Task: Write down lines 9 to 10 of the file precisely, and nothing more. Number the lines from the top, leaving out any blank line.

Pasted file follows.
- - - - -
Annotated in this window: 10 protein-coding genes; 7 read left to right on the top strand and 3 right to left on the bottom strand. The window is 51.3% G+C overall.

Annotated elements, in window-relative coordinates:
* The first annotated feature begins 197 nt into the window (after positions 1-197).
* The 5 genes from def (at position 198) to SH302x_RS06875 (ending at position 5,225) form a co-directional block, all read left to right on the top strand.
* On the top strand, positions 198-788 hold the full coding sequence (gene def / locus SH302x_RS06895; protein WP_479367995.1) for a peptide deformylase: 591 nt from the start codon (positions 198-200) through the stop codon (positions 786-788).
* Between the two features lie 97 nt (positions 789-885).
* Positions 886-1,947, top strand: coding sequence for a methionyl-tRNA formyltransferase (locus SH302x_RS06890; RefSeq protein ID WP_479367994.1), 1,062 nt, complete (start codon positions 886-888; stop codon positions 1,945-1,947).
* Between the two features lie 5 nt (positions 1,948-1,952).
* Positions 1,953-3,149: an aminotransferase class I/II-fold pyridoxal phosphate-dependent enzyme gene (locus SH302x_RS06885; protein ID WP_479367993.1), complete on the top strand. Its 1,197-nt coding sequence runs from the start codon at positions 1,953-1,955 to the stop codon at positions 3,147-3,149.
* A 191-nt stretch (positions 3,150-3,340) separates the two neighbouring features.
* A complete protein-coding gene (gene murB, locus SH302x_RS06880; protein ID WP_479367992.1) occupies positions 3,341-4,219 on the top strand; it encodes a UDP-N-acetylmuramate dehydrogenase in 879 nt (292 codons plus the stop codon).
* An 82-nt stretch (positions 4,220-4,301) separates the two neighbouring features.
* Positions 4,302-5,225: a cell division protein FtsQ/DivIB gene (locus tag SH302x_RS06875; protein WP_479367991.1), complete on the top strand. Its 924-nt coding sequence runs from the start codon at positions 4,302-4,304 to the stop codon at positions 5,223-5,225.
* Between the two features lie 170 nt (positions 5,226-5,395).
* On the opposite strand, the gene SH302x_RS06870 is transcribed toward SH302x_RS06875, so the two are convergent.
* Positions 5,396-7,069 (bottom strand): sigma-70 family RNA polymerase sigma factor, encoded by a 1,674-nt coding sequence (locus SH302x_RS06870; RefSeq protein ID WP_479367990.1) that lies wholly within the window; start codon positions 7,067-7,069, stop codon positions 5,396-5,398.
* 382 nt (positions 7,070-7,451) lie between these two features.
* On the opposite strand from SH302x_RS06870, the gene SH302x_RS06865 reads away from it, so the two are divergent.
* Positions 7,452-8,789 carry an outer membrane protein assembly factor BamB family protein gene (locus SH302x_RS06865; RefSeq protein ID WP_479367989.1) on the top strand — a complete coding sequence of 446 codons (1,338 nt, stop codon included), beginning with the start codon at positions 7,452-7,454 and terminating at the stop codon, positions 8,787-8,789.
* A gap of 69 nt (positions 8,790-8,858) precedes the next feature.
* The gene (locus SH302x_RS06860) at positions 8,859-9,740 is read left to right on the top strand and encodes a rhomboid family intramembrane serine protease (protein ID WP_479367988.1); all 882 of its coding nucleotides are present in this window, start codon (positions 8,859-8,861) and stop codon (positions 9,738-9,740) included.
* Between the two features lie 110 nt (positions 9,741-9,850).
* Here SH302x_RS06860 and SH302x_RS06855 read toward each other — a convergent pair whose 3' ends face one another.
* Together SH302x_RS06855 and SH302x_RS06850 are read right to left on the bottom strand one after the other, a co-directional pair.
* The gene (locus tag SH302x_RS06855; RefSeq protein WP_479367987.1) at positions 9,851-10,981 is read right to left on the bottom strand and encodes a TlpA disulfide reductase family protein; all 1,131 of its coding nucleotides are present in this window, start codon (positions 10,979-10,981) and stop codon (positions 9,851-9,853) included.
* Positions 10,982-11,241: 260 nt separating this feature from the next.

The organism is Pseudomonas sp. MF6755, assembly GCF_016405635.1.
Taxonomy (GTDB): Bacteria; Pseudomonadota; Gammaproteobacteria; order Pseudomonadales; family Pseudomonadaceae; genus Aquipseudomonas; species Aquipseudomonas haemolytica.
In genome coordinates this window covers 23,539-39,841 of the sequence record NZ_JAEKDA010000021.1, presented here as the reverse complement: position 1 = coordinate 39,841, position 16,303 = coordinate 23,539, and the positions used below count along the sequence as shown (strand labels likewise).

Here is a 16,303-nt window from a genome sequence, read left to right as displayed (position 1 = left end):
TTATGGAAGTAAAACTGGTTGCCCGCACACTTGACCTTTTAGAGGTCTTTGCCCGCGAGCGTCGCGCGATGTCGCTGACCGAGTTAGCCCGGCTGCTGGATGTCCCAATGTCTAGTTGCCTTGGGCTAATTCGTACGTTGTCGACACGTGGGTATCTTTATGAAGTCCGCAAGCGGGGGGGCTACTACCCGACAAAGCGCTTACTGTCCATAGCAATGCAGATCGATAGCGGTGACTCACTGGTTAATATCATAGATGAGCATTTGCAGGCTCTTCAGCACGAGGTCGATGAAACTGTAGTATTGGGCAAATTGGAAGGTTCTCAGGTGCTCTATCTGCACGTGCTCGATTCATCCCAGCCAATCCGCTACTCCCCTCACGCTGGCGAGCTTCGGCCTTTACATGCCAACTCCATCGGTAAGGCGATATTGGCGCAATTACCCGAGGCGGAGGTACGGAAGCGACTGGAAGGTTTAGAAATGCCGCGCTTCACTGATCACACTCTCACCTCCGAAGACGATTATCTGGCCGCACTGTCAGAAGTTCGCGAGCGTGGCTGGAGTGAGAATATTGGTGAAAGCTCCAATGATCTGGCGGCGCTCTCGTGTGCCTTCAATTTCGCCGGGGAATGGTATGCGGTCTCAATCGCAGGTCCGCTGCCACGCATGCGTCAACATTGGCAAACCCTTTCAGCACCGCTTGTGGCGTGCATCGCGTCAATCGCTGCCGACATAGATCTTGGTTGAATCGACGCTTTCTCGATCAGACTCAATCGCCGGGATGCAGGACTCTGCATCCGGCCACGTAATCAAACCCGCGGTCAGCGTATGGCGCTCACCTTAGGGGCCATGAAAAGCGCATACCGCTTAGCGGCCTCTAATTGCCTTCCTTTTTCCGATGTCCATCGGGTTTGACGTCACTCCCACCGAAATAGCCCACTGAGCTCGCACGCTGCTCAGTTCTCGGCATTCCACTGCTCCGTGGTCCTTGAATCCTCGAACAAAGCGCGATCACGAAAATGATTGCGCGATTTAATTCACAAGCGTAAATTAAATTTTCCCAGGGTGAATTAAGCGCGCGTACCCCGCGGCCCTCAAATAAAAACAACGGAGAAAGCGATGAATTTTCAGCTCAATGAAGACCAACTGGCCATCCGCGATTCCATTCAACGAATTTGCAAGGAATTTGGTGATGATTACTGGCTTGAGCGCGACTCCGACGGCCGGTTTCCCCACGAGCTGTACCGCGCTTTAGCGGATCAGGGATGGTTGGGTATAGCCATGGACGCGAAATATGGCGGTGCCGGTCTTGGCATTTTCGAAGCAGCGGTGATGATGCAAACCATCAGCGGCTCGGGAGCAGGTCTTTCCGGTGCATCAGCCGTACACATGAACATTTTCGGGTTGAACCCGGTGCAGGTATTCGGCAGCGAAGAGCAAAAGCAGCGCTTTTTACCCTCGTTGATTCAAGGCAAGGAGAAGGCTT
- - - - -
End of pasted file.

* Positions 1,953-3,149: an aminotransferase class I/II-fold pyridoxal phosphate-dependent enzyme gene (locus SH302x_RS06885; protein ID WP_479367993.1), complete on the top strand. Its 1,197-nt coding sequence runs from the start codon at positions 1,953-1,955 to the stop codon at positions 3,147-3,149.
* A 191-nt stretch (positions 3,150-3,340) separates the two neighbouring features.